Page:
What is the difference between clump-forming and running bamboo?
– This particular type of bamboo has a root mass similar to normal ornamental grasses, dispersing from the centre and never developing canes more than 5-10cm from the existing plant.
– A running bamboo spreads by its horizontal below-ground stems from which overground canes then develop. This underground stem extends and shoots up another cane 60-80cm beyond the initial planting site allowing it to very quickly spread. This is why bamboo’s roots really should be contained by a root barrier system or in an appropriate container to prevent them from spreading aggressively and colonizing large areas of the soil around it.
Types of Clump-Forming Bamboo
Fargesia murielae ‘Simba’.
Fargesia murielae ‘Volacno’.
Fargesia murieliae ‘Winter Joy’.
Fargesia murieliae ‘Rufa’.
Varieties of Running Bamboo
Phyllostachys aureosulcata f. spectabilis.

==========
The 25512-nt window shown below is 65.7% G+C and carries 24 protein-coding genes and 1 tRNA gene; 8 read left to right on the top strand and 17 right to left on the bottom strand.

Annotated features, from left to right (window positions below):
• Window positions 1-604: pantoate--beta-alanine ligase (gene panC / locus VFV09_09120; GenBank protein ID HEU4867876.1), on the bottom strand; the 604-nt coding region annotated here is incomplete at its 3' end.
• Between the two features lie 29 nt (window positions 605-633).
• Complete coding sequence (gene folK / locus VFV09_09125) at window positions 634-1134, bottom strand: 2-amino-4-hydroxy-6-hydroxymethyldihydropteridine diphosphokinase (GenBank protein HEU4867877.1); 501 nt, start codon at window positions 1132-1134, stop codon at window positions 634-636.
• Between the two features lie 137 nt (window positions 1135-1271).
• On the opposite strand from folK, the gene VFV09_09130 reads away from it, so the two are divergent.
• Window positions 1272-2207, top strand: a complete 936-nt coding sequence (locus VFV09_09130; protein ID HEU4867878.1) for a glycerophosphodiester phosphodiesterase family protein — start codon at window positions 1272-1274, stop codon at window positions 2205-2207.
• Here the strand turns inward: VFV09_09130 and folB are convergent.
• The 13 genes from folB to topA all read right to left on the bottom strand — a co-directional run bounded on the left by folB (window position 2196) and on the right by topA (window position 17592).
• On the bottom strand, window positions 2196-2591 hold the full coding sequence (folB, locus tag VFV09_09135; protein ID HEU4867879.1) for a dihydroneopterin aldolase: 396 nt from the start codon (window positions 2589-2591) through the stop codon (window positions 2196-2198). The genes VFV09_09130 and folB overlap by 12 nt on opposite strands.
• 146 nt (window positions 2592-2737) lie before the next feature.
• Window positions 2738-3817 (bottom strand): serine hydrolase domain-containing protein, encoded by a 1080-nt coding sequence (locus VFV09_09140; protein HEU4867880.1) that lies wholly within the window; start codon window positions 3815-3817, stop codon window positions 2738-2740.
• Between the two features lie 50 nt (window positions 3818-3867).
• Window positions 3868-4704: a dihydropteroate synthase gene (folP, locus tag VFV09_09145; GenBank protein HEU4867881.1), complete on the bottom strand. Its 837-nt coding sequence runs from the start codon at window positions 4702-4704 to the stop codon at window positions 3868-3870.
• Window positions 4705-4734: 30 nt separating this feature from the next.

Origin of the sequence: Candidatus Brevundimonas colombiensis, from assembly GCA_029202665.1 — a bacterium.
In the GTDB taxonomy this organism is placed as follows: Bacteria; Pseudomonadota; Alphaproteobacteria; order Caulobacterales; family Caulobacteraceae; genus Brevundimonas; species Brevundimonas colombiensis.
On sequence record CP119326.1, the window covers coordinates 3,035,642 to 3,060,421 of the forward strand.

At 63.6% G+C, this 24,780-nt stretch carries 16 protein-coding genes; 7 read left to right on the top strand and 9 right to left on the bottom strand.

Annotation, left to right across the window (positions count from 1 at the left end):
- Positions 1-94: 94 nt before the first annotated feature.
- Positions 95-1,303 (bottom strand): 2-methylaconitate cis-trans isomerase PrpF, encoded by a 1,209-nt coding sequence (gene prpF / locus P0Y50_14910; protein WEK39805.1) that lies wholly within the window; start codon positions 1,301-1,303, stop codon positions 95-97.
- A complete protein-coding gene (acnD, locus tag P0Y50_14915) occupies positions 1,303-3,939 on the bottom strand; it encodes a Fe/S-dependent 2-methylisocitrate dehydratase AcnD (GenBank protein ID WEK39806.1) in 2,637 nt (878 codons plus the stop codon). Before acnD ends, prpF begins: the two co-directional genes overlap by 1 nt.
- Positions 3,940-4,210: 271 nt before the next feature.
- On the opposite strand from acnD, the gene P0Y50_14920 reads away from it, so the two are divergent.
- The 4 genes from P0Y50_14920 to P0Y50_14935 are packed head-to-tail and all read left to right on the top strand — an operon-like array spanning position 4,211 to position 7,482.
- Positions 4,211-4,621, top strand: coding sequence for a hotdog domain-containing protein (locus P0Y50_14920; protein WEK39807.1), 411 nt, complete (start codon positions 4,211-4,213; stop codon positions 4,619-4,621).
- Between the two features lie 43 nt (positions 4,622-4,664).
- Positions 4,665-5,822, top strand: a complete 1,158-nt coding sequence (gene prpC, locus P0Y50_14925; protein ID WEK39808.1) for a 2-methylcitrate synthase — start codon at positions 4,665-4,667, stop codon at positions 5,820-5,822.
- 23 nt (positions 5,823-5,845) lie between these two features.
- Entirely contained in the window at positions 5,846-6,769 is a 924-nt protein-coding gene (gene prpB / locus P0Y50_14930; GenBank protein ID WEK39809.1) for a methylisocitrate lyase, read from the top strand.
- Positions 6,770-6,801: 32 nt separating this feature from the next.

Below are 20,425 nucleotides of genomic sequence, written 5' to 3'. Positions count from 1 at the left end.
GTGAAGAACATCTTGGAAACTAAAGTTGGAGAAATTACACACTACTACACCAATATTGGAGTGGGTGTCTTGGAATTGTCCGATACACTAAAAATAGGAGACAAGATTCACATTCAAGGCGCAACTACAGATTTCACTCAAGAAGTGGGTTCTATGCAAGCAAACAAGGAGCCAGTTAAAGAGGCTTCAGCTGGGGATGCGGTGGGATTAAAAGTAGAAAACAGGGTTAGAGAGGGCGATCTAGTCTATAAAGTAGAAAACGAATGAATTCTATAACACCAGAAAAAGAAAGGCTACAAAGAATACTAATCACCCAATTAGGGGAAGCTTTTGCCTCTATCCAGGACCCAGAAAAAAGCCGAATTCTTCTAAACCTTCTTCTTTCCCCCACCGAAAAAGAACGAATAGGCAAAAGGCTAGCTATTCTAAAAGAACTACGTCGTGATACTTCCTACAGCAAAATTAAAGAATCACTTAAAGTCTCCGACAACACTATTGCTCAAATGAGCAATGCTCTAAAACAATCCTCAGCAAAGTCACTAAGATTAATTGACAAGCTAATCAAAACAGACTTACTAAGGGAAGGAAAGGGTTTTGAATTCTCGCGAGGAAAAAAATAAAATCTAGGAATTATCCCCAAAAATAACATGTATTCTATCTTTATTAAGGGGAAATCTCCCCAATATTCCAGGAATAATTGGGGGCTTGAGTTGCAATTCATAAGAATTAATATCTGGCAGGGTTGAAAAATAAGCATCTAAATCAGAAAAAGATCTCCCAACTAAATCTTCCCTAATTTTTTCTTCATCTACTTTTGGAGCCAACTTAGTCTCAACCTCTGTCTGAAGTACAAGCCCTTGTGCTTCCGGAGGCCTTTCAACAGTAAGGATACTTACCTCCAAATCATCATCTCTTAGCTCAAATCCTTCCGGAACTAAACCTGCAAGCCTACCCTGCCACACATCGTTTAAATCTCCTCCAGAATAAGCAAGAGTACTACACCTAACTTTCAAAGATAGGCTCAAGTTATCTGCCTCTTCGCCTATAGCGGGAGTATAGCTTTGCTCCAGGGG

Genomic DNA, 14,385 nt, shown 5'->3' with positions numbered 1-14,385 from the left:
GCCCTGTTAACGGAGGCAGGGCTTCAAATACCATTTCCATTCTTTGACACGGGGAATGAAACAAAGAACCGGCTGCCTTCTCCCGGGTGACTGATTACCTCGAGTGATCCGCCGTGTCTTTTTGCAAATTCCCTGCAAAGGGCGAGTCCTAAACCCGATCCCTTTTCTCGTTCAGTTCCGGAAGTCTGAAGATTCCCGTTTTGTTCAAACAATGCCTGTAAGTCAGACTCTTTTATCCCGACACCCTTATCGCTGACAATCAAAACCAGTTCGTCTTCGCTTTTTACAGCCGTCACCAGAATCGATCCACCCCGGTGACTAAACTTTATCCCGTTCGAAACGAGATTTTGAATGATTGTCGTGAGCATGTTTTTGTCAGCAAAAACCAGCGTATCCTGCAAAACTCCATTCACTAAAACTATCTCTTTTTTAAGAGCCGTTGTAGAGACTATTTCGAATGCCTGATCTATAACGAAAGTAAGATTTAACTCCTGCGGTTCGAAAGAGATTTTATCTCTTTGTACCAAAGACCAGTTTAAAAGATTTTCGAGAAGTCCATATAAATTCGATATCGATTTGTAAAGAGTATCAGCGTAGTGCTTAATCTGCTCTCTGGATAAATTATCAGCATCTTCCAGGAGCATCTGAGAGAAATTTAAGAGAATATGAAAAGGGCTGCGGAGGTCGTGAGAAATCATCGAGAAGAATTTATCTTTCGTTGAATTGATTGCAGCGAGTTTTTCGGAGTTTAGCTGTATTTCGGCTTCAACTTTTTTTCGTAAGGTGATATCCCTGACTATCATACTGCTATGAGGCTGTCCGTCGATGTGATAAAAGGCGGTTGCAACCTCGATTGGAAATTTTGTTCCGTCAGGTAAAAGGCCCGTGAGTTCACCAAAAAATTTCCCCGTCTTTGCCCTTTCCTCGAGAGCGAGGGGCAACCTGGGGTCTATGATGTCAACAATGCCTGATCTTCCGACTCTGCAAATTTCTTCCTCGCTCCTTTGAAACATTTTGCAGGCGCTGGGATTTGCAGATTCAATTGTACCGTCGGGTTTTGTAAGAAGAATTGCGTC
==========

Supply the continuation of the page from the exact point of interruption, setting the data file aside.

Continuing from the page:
Pleioblastus pygmaeus Distichus.
How fast does Bamboo in Newport grow?
This all depends on the variety of bamboo along with the ecological factors of the location, soil, air, water and typical ground conditions. Bamboo is understood to be a very unpredictable plant which in turn suggests you should take exceptional care and advice from an expert if growing it or buying a residential or commercial property where it exists.
Generally, running Bamboo has a tendency to grow to its mature height incredibly quickly and spread out aggressively. Many can grow to 8 metres whilst others just reach 1 metre, making it a huge unknown when planting it, or even if you already have it on your property. Their roots need to be contained to prevent them from spreading as their new canes can grow 90cm to 1.5 metres taller annually up until they get to their maximum growing height.